NEW DELHI - Indian Prime Minister Narendra Modi on Tuesday extended a free food grain scheme for over 800 million people until the end of November as the country battles a spike in COVID-19 cases.
The scheme for the poor was first announced in late March when the government imposed a nationwide lockdown, and had been due to end on Tuesday. India, a country of over 1.3 billion, has so far reported 566,840 coronavirus cases, including 16,893 deaths, and has extended the lockdown through to the end of July.
"Over 900 billion rupees [$11.9 billion] will be spent on this extension of [the program]," Modi said in a televised address to the nation. "If we add expenditure of the last three months on this scheme, then it comes to around 1.5 trillion rupees."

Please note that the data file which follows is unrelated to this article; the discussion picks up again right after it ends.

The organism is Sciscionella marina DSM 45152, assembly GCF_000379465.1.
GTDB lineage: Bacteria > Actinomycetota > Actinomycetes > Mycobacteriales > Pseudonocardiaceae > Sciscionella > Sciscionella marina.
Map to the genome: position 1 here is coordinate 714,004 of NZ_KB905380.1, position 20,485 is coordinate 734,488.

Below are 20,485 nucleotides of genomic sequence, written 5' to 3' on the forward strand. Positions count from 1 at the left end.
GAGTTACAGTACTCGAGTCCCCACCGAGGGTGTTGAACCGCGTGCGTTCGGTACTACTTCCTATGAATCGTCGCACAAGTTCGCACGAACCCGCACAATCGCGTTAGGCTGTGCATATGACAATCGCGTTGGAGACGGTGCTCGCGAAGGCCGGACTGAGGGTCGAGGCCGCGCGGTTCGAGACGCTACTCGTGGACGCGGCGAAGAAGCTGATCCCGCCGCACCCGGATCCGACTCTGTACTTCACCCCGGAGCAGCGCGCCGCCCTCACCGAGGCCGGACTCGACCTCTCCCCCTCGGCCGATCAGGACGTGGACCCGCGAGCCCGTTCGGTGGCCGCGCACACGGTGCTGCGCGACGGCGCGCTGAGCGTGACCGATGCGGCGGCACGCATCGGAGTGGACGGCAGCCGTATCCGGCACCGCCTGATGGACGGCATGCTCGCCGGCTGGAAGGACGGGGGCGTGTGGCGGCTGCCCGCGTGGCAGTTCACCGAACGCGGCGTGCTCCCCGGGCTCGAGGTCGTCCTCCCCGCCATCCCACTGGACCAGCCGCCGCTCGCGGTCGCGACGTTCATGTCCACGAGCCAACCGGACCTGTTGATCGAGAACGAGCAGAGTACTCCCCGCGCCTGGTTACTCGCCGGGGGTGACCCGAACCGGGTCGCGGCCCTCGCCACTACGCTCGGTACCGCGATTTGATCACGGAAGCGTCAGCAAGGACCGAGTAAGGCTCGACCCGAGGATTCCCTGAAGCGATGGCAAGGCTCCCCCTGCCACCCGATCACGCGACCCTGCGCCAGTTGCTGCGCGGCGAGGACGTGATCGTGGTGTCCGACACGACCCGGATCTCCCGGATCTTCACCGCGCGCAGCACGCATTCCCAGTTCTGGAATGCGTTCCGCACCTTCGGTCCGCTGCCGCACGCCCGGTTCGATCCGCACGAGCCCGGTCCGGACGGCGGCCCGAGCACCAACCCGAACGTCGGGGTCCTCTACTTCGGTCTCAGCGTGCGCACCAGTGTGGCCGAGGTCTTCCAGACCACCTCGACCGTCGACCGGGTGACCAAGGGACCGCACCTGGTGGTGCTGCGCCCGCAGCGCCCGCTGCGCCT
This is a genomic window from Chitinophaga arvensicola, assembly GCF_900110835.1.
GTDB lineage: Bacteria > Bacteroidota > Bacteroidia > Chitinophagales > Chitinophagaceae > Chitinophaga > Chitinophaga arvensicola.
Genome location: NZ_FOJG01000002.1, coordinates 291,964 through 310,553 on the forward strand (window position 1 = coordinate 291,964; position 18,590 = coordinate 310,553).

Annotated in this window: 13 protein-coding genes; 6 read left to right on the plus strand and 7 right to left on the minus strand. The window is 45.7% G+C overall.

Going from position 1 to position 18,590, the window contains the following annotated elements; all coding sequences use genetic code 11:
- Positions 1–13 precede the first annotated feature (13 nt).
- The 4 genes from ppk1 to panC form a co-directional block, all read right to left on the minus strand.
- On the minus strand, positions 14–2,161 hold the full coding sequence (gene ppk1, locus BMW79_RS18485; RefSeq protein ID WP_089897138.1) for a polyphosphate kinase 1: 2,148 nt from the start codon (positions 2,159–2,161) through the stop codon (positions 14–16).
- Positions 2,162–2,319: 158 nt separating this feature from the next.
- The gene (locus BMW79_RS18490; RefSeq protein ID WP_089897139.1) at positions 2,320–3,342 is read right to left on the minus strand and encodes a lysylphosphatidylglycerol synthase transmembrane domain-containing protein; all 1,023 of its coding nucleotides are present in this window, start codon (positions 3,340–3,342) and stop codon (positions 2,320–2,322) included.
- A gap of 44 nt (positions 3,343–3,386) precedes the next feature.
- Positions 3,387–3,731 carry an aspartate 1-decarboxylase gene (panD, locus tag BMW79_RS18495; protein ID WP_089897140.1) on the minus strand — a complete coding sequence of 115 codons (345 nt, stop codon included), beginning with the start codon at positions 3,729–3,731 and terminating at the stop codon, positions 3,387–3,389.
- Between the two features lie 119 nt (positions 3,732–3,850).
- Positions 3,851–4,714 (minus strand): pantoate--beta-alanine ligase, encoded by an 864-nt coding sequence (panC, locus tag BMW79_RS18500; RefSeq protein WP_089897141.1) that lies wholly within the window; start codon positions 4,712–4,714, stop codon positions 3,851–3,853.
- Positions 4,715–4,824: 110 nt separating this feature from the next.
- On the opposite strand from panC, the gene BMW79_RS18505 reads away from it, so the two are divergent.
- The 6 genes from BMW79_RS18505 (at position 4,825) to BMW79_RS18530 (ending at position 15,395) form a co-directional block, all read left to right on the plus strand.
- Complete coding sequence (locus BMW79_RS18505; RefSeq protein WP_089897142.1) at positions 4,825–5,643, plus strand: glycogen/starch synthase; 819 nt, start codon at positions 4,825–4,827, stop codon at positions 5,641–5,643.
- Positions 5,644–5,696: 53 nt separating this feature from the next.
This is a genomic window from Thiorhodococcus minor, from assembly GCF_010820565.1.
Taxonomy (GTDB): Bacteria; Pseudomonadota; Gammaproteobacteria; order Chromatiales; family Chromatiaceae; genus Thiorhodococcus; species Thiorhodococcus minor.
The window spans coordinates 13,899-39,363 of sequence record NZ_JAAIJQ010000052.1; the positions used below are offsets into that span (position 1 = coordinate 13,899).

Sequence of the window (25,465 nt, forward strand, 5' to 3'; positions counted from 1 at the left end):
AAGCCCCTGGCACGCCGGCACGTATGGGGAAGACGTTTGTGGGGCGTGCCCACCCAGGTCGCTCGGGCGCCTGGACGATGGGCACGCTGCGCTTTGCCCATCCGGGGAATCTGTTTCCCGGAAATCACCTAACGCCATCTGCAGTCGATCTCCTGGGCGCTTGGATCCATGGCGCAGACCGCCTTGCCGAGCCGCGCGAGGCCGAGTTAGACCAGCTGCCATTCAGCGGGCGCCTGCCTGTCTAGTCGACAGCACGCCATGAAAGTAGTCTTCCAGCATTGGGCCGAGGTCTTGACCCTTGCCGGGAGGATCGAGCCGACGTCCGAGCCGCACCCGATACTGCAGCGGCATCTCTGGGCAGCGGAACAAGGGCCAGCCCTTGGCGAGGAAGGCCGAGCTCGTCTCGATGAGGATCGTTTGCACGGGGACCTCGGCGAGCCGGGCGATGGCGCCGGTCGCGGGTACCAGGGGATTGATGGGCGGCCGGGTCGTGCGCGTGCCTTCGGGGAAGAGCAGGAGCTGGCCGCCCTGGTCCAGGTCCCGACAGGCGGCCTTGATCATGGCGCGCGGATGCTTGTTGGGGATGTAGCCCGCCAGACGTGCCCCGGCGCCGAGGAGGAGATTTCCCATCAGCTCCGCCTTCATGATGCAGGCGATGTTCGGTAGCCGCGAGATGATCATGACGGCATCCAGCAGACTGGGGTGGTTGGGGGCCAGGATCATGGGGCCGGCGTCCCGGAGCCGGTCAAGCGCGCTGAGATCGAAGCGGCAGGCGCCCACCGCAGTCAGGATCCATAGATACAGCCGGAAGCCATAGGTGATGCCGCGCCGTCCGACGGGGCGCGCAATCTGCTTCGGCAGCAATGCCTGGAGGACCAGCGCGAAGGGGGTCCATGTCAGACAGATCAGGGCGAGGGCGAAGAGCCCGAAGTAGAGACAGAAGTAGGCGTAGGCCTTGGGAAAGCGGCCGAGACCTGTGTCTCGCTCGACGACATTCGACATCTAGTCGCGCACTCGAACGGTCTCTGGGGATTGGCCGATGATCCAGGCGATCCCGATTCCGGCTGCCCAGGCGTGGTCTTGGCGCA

Under the scheme, more than 800 million people have been getting five kilograms of wheat or rice per month, along with one kilogram of pulses per household.
"In a way, over 2.5 times the population of the United States, 12 times the population of the United Kingdom and double the population of the European Union were given free rations by our government," Modi said.
The prime minister also said the country is moving toward the establishment of a "one nation, one ration card," which would benefit poor people who travel to other states in search of work.
Modi noted that in the last three months, 310 billion rupees had been transferred into the bank accounts of about 200 million poor families, while 180 billion rupees had been given to over 90 million farmers. Separately, 500 billion rupees are being spent on an employment generation program.